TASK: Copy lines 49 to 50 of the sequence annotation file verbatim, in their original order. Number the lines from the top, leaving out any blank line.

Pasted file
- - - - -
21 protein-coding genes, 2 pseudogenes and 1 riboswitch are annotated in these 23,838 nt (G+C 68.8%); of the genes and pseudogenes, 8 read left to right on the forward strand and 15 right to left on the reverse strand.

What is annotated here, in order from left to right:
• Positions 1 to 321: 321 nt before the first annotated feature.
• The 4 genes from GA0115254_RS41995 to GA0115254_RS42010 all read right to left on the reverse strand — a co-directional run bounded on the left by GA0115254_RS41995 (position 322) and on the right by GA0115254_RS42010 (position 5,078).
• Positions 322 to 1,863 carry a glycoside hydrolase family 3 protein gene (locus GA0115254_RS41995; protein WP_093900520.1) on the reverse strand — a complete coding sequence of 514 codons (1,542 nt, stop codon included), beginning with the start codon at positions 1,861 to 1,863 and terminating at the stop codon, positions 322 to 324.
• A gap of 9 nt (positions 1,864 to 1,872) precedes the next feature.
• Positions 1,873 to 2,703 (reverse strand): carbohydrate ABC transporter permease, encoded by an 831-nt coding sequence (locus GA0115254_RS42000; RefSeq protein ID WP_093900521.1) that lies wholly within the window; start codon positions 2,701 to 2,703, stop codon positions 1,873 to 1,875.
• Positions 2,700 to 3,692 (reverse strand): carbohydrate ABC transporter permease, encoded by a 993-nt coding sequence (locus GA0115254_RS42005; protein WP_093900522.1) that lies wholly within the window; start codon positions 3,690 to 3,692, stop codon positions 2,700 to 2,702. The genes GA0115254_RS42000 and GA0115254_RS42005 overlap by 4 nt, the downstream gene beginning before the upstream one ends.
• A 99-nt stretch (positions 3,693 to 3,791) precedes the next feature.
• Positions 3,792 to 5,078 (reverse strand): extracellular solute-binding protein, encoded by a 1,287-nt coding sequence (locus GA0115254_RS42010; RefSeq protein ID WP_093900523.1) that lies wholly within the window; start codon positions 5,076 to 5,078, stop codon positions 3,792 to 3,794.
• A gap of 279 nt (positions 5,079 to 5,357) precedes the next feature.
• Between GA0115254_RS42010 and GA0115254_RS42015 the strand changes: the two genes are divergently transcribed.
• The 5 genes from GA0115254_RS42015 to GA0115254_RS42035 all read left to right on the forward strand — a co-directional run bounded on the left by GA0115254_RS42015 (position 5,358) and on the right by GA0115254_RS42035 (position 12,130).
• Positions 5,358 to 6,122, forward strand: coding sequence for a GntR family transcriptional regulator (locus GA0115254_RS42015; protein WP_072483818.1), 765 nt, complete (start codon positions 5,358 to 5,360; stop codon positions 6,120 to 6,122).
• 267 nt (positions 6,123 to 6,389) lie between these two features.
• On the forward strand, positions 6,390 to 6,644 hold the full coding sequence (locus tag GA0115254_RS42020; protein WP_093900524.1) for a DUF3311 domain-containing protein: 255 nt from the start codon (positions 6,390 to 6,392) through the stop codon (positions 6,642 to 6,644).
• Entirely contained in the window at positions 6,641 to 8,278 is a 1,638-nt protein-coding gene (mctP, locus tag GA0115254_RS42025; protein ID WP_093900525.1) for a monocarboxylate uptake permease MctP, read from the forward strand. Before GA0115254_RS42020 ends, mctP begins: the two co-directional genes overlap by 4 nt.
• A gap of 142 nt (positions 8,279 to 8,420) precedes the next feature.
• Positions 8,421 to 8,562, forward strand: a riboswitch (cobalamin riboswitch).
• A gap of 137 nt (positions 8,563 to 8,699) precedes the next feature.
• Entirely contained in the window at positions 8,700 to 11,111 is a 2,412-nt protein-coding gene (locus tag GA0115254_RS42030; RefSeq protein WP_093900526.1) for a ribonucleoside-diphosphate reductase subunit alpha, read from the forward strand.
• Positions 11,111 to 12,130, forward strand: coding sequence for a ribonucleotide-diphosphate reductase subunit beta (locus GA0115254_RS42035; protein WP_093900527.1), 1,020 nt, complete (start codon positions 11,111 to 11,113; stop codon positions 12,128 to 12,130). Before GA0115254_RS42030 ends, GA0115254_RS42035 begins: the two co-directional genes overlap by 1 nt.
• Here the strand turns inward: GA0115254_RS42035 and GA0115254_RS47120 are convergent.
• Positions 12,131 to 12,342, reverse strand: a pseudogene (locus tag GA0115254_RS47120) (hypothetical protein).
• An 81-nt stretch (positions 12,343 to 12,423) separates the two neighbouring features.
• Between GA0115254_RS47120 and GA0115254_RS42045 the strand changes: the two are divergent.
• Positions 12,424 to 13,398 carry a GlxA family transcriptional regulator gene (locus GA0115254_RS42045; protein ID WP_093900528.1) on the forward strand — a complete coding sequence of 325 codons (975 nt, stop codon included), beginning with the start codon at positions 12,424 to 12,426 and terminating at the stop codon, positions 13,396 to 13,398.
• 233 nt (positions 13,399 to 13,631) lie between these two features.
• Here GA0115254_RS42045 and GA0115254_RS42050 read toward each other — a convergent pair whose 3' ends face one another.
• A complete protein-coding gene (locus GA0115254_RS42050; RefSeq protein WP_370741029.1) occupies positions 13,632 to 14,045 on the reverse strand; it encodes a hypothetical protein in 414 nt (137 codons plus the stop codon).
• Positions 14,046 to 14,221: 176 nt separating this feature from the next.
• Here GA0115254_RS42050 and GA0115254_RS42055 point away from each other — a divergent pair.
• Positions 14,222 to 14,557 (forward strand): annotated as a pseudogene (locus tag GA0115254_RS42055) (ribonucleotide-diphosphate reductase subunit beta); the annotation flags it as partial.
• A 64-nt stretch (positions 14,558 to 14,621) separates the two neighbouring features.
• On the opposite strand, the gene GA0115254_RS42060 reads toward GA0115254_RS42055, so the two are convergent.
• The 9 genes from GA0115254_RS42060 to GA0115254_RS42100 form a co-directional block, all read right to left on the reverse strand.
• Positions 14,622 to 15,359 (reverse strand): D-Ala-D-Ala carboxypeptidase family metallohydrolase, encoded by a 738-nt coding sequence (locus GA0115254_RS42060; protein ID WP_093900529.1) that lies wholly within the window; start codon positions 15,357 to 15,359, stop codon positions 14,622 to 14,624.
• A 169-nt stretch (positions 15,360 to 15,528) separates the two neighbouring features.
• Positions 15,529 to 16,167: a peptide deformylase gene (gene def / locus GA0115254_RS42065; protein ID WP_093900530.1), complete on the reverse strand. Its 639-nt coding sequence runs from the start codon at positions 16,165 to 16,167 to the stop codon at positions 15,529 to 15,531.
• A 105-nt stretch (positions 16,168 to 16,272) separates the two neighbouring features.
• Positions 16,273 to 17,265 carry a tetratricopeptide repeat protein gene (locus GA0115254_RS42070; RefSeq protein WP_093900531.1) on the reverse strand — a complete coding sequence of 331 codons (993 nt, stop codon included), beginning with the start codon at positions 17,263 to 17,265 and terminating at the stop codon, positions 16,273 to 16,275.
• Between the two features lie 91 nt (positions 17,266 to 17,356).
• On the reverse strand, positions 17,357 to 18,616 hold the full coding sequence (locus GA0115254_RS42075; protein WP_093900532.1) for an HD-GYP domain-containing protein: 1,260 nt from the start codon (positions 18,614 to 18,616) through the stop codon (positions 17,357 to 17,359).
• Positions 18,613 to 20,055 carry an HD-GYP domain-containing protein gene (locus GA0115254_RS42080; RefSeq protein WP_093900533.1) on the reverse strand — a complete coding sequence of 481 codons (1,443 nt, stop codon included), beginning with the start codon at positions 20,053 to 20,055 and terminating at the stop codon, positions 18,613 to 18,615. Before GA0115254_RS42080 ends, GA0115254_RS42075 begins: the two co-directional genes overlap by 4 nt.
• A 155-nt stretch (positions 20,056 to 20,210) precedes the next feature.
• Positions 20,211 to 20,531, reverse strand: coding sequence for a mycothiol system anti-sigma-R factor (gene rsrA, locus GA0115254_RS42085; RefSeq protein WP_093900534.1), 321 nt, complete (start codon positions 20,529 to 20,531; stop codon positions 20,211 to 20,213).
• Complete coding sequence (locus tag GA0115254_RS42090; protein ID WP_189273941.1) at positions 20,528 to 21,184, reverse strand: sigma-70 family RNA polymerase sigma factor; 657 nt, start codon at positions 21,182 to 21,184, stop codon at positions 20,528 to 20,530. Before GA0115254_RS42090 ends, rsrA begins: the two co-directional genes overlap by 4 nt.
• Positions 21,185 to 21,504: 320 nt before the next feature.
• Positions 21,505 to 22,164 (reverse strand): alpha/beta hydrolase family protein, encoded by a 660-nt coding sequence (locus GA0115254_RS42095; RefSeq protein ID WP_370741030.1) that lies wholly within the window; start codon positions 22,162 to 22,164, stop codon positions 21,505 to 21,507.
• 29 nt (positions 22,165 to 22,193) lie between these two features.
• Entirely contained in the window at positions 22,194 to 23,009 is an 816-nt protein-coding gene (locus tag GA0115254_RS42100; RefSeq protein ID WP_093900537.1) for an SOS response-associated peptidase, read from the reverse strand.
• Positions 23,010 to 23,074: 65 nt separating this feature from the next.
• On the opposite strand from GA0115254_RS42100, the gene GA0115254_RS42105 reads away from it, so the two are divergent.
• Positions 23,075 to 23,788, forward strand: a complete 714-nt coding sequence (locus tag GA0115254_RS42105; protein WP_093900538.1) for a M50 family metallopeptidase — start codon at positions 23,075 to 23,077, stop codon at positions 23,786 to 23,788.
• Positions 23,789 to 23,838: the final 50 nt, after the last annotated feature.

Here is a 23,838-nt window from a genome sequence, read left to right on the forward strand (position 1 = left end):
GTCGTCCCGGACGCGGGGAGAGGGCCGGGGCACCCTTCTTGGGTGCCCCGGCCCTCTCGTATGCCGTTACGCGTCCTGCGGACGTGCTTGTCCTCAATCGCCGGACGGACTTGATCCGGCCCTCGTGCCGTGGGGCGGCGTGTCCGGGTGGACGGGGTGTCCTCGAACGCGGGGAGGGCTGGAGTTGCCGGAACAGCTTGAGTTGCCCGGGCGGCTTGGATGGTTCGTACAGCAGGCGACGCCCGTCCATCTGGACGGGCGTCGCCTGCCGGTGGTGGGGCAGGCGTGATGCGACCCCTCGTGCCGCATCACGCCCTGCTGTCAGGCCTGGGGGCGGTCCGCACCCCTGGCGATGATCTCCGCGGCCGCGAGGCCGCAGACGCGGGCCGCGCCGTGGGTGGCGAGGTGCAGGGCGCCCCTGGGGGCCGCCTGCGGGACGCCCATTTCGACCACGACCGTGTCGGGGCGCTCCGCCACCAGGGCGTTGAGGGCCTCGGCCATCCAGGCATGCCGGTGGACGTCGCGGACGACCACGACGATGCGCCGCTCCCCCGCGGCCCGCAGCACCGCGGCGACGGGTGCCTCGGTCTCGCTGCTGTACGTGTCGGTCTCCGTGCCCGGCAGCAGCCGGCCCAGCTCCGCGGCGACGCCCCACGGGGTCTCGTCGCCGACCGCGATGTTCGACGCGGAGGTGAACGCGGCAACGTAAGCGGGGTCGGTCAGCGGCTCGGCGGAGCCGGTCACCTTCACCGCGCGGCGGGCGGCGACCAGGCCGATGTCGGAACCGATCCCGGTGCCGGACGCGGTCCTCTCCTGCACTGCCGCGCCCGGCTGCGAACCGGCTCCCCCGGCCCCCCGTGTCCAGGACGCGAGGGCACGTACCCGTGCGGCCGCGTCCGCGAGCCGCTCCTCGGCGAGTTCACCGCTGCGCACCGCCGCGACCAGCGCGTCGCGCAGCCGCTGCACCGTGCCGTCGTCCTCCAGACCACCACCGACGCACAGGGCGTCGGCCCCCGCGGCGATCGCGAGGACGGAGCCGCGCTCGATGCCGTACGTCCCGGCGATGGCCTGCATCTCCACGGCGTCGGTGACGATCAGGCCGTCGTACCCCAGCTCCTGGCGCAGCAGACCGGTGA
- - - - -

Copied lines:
• Positions 21,505 to 22,164 (reverse strand): alpha/beta hydrolase family protein, encoded by a 660-nt coding sequence (locus GA0115254_RS42095; RefSeq protein ID WP_370741030.1) that lies wholly within the window; start codon positions 22,162 to 22,164, stop codon positions 21,505 to 21,507.
• 29 nt (positions 22,165 to 22,193) lie between these two features.